Average startup does not have a lot of runway, therefore fast decisions often are a matter of life and death to early stage growth companies. “Business angels together with the Fund must react quickly and make timely decisions in an extremely dynamic environment” - notes Jonas. Illustrated by the fact that usual co-investment deal takes up to 3 months to close.

The fund’s investment to medium, small or micro-enterprises is capped at EUR 800k, however the average investment is EUR 300k. Koinvesticinis fondas invests exclusively with business angels and has an average investment intensity of 60-70%.


Investment deal usually begins with a startup pitch to the private investors in specialized events such as Startup Fair Vilnius, monthly Litban Pitch events or simply emailing us its business case in search of funding. Consequently, business angels from the Fund’s approved list of private investors are eligible to bring forward an investment case of their choosing to the Fund, which also evaluates the business case independently. In case of an attractive business idea, a non-binding agreement outlining the general terms & conditions of an investment (Term Sheet) is signed by all the interested parties. The final stage - deal finalisation – includes legal due diligence, signing of investors and shareholders agreements, etc.

Benefits for the business angels

Koinvesticinis fondas acts as a “silent investor”, thus business angels investing together with the fund receive a variety of non-monetary benefits such as delegation of voting rights in the company. Furthermore, the fund caps its maximum possible return at 6% compounded yearly interest with any potential surplus in case of a successful exit flowing to the investing business angels.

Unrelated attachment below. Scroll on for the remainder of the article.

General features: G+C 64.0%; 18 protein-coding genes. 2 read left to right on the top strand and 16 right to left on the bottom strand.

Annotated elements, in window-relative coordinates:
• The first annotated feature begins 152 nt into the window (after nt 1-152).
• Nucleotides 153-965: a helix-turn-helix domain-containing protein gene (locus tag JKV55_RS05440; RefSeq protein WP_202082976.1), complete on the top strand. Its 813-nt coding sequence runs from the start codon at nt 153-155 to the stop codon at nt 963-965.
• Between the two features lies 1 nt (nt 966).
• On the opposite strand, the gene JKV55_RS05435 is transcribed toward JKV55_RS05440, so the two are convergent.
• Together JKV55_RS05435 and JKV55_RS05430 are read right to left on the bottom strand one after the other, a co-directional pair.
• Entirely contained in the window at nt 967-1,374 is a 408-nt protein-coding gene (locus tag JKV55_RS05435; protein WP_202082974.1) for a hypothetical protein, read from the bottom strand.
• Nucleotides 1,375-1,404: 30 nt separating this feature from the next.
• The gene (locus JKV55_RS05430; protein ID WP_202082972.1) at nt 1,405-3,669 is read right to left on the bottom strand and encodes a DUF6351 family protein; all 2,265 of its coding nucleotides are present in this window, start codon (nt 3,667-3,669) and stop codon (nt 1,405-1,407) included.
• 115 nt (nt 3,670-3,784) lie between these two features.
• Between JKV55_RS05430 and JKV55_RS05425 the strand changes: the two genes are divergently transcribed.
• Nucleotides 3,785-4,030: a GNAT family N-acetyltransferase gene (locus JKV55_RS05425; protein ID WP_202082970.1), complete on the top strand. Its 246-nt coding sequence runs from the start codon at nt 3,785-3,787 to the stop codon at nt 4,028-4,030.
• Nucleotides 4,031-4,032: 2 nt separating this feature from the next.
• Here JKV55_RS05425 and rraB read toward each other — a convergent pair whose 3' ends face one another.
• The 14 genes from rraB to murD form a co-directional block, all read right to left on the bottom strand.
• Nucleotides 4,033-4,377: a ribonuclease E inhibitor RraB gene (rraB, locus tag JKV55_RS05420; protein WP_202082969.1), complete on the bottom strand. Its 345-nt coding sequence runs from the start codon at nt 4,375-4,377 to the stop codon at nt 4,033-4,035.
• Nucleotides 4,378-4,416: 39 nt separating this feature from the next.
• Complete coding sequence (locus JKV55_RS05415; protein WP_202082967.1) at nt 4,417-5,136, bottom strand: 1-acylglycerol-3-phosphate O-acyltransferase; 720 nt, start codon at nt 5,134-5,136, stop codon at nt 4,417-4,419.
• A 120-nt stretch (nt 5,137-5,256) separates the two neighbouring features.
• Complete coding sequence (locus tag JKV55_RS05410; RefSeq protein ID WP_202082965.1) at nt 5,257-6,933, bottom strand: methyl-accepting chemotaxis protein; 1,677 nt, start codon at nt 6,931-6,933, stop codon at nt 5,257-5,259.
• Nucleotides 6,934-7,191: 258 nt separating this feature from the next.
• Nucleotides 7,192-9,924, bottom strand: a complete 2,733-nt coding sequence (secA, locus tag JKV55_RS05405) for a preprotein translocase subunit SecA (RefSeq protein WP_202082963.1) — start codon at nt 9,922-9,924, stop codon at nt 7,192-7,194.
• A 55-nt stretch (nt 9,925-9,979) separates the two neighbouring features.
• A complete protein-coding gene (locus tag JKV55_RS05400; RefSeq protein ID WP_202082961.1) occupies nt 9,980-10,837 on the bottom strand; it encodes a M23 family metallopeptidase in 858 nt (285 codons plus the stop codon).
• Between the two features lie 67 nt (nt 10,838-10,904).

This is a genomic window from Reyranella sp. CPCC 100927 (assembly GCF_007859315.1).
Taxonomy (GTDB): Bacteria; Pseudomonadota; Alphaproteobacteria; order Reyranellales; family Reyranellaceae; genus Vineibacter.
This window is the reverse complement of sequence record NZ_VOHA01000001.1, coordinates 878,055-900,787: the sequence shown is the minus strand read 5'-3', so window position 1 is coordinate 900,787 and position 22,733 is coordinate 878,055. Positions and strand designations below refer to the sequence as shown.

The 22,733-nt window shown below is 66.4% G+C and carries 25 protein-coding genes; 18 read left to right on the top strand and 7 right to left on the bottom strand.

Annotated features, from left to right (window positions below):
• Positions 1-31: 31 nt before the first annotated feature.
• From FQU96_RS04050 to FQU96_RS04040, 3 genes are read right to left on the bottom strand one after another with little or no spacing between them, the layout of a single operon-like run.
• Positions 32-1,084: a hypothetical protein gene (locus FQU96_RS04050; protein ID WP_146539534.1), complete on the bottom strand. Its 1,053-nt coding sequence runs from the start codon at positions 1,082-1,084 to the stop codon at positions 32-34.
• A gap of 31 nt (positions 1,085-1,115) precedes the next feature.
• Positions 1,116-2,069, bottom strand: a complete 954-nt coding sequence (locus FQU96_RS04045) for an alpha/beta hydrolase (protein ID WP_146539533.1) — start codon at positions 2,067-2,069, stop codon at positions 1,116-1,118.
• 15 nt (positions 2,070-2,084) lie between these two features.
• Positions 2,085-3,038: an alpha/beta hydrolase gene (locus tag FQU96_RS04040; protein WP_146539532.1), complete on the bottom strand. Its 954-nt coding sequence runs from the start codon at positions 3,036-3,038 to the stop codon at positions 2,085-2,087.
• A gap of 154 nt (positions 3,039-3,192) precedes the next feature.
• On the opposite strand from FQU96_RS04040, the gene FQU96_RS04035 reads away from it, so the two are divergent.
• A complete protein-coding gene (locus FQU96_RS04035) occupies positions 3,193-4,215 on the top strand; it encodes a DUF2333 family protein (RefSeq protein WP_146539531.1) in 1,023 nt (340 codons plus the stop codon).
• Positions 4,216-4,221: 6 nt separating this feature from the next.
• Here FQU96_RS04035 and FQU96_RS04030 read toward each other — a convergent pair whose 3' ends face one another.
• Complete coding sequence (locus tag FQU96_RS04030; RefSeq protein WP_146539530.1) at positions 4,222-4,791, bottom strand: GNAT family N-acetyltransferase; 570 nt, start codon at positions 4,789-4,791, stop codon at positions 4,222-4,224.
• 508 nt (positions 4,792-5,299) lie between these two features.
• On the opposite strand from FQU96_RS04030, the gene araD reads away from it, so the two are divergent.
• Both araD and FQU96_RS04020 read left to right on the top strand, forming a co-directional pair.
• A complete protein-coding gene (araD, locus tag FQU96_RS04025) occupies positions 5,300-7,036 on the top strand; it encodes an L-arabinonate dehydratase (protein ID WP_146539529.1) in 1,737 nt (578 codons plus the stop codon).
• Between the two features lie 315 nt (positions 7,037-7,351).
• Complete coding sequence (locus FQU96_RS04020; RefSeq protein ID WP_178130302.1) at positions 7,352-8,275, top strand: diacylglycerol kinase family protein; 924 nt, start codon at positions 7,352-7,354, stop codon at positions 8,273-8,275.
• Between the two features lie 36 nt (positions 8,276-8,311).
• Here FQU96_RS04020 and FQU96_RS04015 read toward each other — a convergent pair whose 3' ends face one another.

Criteria for the startups

In order to be successful in raising funding the startup must meet the standards set by the fund. Team’s expertise, market’s attractiveness, problem-solution fit, business model and investment readiness are the criteria most commonly used in startup’s evaluation. Startup can increase its chances of successful fund raising if it has a minimum viable product (MVP), which already has proven its market fit. Furthermore, the startup's chances are solidified if the team has a proven track-record in the industry and presents a business idea which is scalable. After all, startups should ideally target high growth numbers in its early stage.

As we noticed, majority of successful startups follow a well beaten path of funding rounds which follow the following order: Founder’s investment, Startup accelerator investment, Business angels, VC funds.

How To Negotiate With Angel Investors?

Nearly everything is a matter of experience and style with angel investors. Some will negotiate the terms of the deal, while others have a no-negotiation policy. So, what do we need to know when negotiating with the investors and what are the main aspects we have to follow?

Key elements:

  • The economic terms and terms granting control are the most important ones, don’t spend too much time on terms that do not create value;
  • Be aware of the liquidation preference which defines how much money must be returned to the investors;
  • Think about the ESOP and find the optimal solution for your employees;
  • Be prepared for dilution and anti-dilution provisions. It is really needed for investors.

A startup usually attracts capital by issuing convertible bonds or shares. In doing so, it may enter into a convertible bond subscription agreement, a share subscription agreement, or an investment agreement, as appropriate. We can generally refer to all these agreements as an investment agreement. It is important to understand the economic terms and terms granting control because they are material ones in the negotiations.

Let’s take a look at the preferences in a little more detail:

The process begins with the so-called term sheet. The term sheet is presented by investors to the founders, outlining the terms they expect to see in the investment agreement. The term sheet is a non-binding document, whereas the investment agreement already creates an obligation.